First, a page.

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Research Bronchoscopies Do Not Adversely Affect HIV-infected Individuals' Future Health-Care Decisions FREE TO VIEW

Marc C. I. Lipman; David Stobbs; Sara Madge; Riva Miller; Margaret A. Johnson
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From the Department of Thoracic Medicine, Royal Free Hospital, London, UK.

1998 by the American College of Chest Physicians

Chest. 1998;114(1):284-290. doi:10.1378/chest.114.1.284
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Published online


Study objectives: Asymptomatic HIV-infected individuals are increasingly recruited for studies involving invasive procedures such as bronchoscopy. We sought to determine the response to and outcome of a request for a research bronchoscopy in HIV-positive individuals with no respiratory disease, and whether this would adversely affect future decisions to have a medically indicated bronchoscopy.

Design and setting: Prospective, semistructured, questionnaire-based study in a London teaching hospital HIV outpatient clinic.

Participants: One hundred and seven consecutive HIV-infected eligible individuals. Thirty-one healthy volunteers served as a control group for the subjective response to bronchoscopy.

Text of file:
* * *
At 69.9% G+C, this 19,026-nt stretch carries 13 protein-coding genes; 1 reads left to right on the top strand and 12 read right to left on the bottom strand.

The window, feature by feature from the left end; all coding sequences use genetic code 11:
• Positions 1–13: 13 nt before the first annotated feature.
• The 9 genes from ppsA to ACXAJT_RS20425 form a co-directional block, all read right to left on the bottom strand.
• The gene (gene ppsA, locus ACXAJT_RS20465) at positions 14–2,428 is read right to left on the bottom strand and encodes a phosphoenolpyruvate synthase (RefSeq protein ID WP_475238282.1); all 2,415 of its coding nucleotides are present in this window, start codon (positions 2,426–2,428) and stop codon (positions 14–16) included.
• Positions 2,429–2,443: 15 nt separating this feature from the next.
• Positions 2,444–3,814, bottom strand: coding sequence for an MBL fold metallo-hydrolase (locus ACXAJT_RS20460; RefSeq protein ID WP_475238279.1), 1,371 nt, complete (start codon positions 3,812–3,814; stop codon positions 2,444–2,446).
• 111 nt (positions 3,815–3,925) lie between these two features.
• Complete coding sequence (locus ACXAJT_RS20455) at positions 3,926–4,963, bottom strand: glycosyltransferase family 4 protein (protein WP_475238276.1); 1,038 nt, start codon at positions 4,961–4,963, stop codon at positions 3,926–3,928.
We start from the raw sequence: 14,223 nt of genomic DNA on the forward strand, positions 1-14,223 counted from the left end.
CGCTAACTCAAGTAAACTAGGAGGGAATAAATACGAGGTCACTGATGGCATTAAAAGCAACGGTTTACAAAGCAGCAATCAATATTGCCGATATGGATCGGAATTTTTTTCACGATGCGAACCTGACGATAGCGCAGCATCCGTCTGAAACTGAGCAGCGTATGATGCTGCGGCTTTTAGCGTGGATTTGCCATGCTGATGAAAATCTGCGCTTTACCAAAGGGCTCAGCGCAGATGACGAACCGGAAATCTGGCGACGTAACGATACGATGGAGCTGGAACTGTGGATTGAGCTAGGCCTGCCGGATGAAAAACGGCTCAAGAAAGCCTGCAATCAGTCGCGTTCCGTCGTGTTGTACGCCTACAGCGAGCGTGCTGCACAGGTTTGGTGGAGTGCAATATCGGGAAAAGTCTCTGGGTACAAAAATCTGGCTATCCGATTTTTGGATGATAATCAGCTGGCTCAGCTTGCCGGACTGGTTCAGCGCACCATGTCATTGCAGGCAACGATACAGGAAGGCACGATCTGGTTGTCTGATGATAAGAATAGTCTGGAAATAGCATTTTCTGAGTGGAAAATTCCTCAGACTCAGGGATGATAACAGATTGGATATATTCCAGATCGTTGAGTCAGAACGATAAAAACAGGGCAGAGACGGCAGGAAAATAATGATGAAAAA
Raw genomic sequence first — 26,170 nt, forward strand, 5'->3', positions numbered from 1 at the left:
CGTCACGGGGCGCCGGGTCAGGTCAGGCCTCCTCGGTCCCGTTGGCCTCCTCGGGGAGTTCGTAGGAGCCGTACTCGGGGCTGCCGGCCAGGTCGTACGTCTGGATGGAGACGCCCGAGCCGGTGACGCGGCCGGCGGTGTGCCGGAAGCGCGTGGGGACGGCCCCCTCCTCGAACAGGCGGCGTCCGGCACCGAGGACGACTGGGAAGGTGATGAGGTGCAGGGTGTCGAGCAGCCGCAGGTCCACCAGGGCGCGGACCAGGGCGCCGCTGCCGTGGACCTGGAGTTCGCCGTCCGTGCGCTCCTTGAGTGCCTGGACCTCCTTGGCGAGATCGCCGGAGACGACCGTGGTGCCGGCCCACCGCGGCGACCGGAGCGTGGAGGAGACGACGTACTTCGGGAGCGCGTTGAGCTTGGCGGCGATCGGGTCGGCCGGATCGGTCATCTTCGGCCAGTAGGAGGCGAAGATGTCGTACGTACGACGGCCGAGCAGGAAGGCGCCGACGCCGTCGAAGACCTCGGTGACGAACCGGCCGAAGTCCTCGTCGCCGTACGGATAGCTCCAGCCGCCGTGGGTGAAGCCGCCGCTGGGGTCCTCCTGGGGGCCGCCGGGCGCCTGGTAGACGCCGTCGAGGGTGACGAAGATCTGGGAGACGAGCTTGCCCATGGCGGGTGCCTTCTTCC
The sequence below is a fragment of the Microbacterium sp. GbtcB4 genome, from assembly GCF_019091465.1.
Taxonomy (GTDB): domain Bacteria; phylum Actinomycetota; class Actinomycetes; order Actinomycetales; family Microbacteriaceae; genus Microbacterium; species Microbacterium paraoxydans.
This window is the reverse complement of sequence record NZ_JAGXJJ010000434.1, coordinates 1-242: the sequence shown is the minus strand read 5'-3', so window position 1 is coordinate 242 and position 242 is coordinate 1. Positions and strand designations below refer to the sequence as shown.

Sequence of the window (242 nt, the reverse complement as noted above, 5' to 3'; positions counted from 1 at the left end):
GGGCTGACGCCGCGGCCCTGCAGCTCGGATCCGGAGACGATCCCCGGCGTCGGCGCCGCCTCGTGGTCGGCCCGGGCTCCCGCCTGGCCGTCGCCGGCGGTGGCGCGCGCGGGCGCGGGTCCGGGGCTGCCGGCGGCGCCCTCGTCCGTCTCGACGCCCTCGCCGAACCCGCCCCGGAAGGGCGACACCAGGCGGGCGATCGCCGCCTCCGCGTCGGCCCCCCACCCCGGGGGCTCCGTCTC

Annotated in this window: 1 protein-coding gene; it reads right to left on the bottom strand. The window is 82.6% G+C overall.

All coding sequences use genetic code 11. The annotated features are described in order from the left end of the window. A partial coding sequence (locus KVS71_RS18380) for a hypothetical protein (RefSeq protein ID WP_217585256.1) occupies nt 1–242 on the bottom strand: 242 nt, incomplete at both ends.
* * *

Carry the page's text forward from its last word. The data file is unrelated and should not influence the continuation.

Main outcome measures: Subjects' attitudes and responses to requests for bronchoscopy and subsequent behavior when they required medically indicated bronchoscopy.

Results: Seventy-five patients (70%) agreed to the procedure in principle, predominantly for altruistic reasons. Thirty-nine subjects underwent bronchoscopy. Five percent found it worse than expected; and 79% agreed to another research bronchoscopy (performed in 11 subjects approximately 2 years later). All patients said they would undergo bronchoscopy again for diagnostic purposes (required in seven during the study). When compared to a healthy volunteer population within the same study, postbronchoscopy symptoms were similar in frequency although somewhat different in nature. Subjects felt that a clear explanation of what was involved enhanced their participation in this research.

Conclusions: Invasive research procedures such as bronchoscopy can be performed and are repeatable in a healthy HIV-infected population. Performance of procedures for research purposes does not appear to adversely affect future health-care decisions.




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